Oct. 15, 1999
You can learn a lot from the New York Times crossword puzzles. Names for wading birds are a favorite. World War II battle sites that are spelled with only four letters are a favorite. Towns like Orono and Ocala make regular appearances. Occasionally a Hebrew letter or book of the Bible will make its way into those empty squares. This week on Wednesday, for instance, the clue to #15 across was Biblical skipper. The answer had 4 letters and had to be, conveniently for us Jews this week, none other than Noah. Crossword puzzles are known for their economy of language, not their profundity, of course, and so I can't object to their calling Noah a biblical skipper. Noah is often pictured bearded, wearing a long nondescript brown robe, holding a staff with which to herd those cute paired animals onto the ark. There are rainbows in the background and doves in the air. Sometimes we even see Mrs. Noah standing at his side. The text didn't see fit to name her independently so for us she is ever Eshet Noah. But if that's all there were to the story of Noah, being a biblical skipper and all, herding animals two by two, the story wouldn't resonate with us. It's because we see ourselves in Noah and Noah in ourselves that the story has endured. The best bible stories, the ones we remember, are the ones that speak to us on multiple levels about who we are.
Who was Noah? We are told he was an eesh tzadik, a righteous person, tamim haya b'dorotav, who was blameless in his age. Commentators have puzzled over that phrase "in his age." Why didn't the text just say that Noah was a righteous and blameless person? Like the New York Times crossword, the Torah believes in the economy of language, not because you have to fit the word into little squares but because God did not speak redundantly. So we believe that there was some meaning, some intention, behind the phrase "in his age." The usual commentator who is quoted is Rabbi Yochanan who said: "Noah was blameless only in his age, but in other ages he would not have been considered righteous." Rabbi Yochanan's idea was that Noah was surrounded by such an evil generation that he looked good by comparison; but had he lived in a different time where the people had been less wicked, Noah himself might have been quite ordinary. What's the justification for that position? When told that God planned to destroy the earth with a flood, Noah never once pleaded with God to save the world; he just saved himself, his family and the animals. Abraham, on the other hand, when told that God was going to destroy Sodom and Gomorrah unless 50 righteous people could be found, pleaded the cause of his fellow human beings. The tradition goes even further and says that that's why Abraham was chosen as the first Jew and Noah was not. Noah responded with selfishness; he wanted to remove his family from the evil and violence of his time and left others to fend for themselves. What would we have done were we in his shoes? If we would have done the same thing, does that make us selfish and unworthy? Does that make him a bad person?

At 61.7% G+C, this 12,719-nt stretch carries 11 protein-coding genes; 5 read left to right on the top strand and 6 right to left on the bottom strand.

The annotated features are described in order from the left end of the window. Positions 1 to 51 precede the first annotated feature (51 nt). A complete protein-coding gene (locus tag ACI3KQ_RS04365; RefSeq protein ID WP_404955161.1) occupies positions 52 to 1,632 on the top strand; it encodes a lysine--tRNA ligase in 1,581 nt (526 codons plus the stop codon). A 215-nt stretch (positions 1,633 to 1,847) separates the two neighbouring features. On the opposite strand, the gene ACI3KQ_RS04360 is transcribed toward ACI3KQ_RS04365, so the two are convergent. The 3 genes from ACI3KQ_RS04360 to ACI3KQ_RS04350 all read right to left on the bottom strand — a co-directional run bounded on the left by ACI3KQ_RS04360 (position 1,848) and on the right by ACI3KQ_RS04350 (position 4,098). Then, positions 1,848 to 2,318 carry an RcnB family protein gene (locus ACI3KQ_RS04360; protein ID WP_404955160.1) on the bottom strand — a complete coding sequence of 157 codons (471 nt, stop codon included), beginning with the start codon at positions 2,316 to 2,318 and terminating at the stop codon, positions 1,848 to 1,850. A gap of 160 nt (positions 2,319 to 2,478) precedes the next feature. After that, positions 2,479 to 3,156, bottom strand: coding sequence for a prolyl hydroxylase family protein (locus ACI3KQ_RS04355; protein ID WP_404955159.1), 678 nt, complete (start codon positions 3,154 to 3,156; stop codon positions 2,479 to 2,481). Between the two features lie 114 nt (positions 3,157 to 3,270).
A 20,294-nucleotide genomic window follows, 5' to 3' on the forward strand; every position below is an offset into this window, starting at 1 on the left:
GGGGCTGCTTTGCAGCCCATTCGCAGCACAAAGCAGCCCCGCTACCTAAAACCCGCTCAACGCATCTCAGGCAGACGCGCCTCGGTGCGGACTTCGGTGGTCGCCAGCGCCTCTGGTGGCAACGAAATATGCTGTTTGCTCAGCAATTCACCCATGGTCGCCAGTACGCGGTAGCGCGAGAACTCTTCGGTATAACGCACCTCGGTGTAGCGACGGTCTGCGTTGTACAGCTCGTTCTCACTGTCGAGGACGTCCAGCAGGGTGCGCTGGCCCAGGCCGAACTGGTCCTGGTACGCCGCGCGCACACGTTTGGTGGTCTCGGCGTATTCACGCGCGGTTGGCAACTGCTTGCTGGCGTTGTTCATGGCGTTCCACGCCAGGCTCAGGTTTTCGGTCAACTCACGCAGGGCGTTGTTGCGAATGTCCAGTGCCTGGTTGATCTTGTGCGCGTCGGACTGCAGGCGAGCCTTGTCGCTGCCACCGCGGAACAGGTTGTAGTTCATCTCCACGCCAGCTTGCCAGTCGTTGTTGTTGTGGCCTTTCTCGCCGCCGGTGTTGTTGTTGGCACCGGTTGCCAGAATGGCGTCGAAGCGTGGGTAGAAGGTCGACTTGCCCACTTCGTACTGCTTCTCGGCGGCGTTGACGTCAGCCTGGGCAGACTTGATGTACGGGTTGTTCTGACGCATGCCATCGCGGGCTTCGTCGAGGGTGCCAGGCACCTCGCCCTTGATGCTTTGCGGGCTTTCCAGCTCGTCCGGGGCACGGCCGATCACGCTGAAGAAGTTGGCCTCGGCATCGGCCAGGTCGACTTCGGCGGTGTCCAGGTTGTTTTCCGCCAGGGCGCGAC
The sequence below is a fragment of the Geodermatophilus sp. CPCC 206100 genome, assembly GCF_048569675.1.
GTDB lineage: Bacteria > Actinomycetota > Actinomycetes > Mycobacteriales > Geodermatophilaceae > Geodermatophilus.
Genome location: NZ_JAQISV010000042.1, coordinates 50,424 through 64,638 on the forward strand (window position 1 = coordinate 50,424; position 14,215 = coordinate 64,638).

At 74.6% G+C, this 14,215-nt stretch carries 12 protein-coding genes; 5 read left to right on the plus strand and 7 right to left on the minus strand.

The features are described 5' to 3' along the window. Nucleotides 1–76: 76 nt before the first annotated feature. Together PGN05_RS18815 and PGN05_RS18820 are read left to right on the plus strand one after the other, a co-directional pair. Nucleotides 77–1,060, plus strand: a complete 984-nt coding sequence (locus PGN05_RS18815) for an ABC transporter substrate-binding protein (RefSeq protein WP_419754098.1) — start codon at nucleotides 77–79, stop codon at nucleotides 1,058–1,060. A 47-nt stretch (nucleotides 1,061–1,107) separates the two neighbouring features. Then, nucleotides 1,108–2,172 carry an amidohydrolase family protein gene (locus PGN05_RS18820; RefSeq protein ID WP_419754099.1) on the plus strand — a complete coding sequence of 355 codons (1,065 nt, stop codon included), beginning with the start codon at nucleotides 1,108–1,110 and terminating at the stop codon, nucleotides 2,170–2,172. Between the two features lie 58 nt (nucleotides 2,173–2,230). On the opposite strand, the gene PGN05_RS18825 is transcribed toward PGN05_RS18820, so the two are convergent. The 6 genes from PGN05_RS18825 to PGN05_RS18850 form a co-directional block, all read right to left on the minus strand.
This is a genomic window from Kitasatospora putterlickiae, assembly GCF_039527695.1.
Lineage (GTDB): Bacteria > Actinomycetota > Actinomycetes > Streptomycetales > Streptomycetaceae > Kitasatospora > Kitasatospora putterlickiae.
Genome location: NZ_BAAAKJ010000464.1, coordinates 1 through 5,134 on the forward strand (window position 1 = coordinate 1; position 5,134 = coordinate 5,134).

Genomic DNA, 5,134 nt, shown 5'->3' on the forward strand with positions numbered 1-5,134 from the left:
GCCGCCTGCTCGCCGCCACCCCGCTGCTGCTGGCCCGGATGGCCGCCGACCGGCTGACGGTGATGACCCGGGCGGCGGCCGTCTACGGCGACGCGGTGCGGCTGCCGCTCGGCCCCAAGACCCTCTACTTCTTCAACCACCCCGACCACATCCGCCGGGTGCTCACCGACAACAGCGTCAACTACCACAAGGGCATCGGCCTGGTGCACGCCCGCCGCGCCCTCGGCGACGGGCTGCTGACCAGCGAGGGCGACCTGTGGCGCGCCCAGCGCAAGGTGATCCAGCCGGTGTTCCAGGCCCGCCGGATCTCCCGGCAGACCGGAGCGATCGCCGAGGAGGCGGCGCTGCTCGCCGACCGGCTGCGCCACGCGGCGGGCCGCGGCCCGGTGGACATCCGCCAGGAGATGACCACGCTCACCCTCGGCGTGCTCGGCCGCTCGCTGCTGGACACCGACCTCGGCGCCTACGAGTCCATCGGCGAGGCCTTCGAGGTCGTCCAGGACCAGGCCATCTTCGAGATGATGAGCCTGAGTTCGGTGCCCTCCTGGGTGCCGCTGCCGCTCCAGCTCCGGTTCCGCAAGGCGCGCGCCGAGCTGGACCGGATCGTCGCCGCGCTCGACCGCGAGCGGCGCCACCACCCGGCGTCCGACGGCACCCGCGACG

But Rabbi Yochanan's opinion did not go unchallenged. In this famous conversation in the Talmud, Resh Lakish offered a different reading of the text: "Noah was righteous even in his age; how much more so would he have been righteous in other ages." When you live in a time of violence, it is even harder to be good and generous because all around you are tempting you to join them. Noah deserves additional accolades because he transcended the temptation that was all around him. He was honest, peaceful and loving in an age when violence and deceit were the themes of his society.